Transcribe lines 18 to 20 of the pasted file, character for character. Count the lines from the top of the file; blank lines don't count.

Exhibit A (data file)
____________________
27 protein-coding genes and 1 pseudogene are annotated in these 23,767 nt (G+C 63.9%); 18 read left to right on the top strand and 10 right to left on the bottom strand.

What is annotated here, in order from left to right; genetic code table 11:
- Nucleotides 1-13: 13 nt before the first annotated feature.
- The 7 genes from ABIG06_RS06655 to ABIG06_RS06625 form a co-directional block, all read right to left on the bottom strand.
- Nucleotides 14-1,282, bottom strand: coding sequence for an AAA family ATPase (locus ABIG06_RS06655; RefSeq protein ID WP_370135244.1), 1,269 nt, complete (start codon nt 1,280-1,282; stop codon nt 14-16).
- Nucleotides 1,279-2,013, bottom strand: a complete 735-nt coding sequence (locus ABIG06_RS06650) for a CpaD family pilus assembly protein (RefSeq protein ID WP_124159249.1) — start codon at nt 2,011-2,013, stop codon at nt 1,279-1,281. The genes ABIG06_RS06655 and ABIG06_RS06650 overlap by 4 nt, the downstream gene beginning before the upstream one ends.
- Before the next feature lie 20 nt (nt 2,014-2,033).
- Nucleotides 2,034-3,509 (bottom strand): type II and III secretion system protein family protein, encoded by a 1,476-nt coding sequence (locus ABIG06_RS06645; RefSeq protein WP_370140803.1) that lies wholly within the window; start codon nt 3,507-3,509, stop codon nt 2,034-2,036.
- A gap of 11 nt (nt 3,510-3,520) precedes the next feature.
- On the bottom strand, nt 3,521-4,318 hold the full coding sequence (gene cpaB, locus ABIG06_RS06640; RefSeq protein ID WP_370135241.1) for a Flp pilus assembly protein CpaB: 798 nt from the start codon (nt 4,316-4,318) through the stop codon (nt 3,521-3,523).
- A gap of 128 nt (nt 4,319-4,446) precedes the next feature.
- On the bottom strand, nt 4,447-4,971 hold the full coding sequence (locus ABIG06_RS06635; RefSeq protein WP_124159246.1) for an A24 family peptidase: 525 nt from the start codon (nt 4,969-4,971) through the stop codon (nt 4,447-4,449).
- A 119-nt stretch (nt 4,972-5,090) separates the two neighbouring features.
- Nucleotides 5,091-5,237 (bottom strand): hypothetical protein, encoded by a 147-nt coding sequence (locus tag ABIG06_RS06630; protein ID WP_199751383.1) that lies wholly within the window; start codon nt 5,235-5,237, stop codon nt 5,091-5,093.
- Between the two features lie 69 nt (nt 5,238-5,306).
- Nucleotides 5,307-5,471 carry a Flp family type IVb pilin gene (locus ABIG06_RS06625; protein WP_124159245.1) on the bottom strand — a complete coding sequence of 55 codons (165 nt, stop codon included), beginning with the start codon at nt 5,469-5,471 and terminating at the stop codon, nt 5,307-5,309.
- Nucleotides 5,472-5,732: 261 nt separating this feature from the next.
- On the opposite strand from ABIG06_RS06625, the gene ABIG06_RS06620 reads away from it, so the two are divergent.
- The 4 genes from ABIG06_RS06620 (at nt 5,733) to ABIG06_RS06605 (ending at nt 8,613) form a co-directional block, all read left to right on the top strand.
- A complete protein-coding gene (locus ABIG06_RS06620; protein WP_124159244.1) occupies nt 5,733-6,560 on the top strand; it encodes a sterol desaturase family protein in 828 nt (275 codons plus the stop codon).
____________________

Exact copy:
- On the opposite strand from ABIG06_RS06625, the gene ABIG06_RS06620 reads away from it, so the two are divergent.
- The 4 genes from ABIG06_RS06620 (at nt 5,733) to ABIG06_RS06605 (ending at nt 8,613) form a co-directional block, all read left to right on the top strand.
- A complete protein-coding gene (locus ABIG06_RS06620; protein WP_124159244.1) occupies nt 5,733-6,560 on the top strand; it encodes a sterol desaturase family protein in 828 nt (275 codons plus the stop codon).